The Federation of Independent Sea Harvesters of Newfoundland and Labrador (FISH-NL) will close by the end of April — and abandon a second attempt at certification — unless inshore fish harvesters step up to the plate and pay their dues, the group announced on Monday.
A news release notes that FISH-NL was on the brink of closure early last fall after the province’s Labour Relations Board dismissed its application for certification — almost two years after it was filed. Instead, FISH-NL challenged a minimum of 500 harvesters to step forward and pay membership dues of $288 a year.
While the goal was exceeded, only roughly 300 harvesters actually followed through and paid dues. Most of the rest indicated they are either waiting until fishing starts, or weren’t aware they would still have to pay dues to their current union, the Fish, Food and Allied Workers—Unifor (FFAW-Unifor).
“I’ll say it again, and I’m speaking to inshore harvesters in the province, FISH-NL can do this with you, but we can’t do it for you,” FISH-NL President Ryan Cleary said during a news conference.
“The FISH-NL executive is not prepared to lead a second membership drive that’s guaranteed to fail, and it will fail without the support of harvesters.”
In order to force a vote for inshore harvesters to choose between FISH-NL and FFAW-Unifor, half of the harvesters must sign membership cards in a card-signing campaign that would likely run between Aug. 1 and Oct. 31, the release noted.
“Think of a membership drive the same as an election campaign. You can’t win a campaign unless it’s staffed and financed,” Cleary said. “This isn’t the first time FISH-NL has asked harvesters to step up to the plate, but it will be the last.”
FISH-NL estimates it would need a minimum of $150,000 (or the support of at least 500 more harvesters in paying dues) to follow through with a second application for certification.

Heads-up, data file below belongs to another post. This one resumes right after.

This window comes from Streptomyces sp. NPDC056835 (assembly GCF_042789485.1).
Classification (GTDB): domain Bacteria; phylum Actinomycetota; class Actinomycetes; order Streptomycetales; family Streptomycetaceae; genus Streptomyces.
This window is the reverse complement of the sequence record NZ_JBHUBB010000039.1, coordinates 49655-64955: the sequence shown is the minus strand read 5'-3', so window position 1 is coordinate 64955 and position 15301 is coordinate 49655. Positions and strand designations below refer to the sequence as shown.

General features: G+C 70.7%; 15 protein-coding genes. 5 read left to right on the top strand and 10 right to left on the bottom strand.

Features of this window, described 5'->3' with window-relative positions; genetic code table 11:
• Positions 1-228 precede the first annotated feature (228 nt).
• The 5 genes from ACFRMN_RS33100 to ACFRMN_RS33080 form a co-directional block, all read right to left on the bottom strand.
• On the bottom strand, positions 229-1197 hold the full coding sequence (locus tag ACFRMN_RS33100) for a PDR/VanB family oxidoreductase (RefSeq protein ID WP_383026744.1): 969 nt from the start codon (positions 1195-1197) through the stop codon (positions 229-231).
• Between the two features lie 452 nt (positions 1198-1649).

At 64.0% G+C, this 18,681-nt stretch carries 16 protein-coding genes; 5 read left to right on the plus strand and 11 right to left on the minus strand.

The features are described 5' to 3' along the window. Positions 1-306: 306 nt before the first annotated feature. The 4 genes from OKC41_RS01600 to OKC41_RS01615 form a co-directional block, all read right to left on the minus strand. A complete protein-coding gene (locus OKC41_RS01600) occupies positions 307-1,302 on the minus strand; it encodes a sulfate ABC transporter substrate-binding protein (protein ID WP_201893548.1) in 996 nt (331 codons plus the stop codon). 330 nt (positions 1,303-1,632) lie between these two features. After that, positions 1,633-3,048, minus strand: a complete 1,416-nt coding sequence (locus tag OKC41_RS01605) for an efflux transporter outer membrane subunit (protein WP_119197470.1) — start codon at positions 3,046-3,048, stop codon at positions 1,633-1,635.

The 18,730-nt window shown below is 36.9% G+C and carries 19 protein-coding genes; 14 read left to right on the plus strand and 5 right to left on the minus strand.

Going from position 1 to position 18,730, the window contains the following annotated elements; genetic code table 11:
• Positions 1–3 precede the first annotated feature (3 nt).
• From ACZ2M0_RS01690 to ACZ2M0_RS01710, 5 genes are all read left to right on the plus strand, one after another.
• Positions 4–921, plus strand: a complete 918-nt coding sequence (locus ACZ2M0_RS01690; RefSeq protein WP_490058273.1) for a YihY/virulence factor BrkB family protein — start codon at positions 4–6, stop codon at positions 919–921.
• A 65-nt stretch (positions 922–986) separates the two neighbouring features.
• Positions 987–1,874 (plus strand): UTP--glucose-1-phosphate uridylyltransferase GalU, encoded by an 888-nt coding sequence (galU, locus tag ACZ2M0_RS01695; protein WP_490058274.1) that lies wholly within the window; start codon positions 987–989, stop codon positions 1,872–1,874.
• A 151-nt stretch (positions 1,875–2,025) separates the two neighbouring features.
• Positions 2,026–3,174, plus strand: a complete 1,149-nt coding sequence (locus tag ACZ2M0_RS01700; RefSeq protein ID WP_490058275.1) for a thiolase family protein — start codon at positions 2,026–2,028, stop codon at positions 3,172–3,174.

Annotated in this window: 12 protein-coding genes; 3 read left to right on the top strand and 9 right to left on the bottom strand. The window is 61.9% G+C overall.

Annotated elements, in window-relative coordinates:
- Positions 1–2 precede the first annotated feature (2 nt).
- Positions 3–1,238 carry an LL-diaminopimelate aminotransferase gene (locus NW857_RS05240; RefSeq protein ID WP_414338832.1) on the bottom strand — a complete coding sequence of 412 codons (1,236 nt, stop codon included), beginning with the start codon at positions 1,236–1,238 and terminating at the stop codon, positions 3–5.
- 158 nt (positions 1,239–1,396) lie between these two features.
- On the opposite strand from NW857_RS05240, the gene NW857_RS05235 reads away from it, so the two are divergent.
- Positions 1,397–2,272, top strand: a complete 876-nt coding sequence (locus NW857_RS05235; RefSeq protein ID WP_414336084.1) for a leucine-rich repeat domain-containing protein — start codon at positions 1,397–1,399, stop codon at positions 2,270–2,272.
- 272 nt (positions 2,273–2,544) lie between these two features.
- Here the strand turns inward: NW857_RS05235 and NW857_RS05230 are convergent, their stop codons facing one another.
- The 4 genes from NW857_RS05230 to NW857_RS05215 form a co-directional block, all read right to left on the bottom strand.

Peter Leonard, vice-president of FISH-NL and an inshore harvester from Southern Harbour, said it is time for the labour dispute to come to a head.
“This has been going on now for two and a half years and harvesters are going to have to pay their way for the change they asked for,” he said. “You can’t expect the same fishermen to pay the way of their neighbours and fellow harvesters. We all have to step up together. Pay up or the fight is over. No money, no FISH-NL.”
The Federation of Independent Sea Harvesters of Newfoundland and Labrador (FISH-NL) says it will close at the end of April if inshore harvesters don’t step up to pay membership fees.
Of the more than 500 inshore harvesters who agreed to pay membership fees last year, only about 300 have done so leaving FISH-NL short of being able to continue on and launch another membership drive, and file another application with the labour relations board to be certified to represent the province’s inshore fishermen.
“To inshore fishermen, we can do it with you, we can’t do it for you,” said Fish-NL president Ryan Cleary.
“We are going public a final time, because this struggle isn’t just a fight between two unions. It’s about the future of the fishery and all we hold dear.”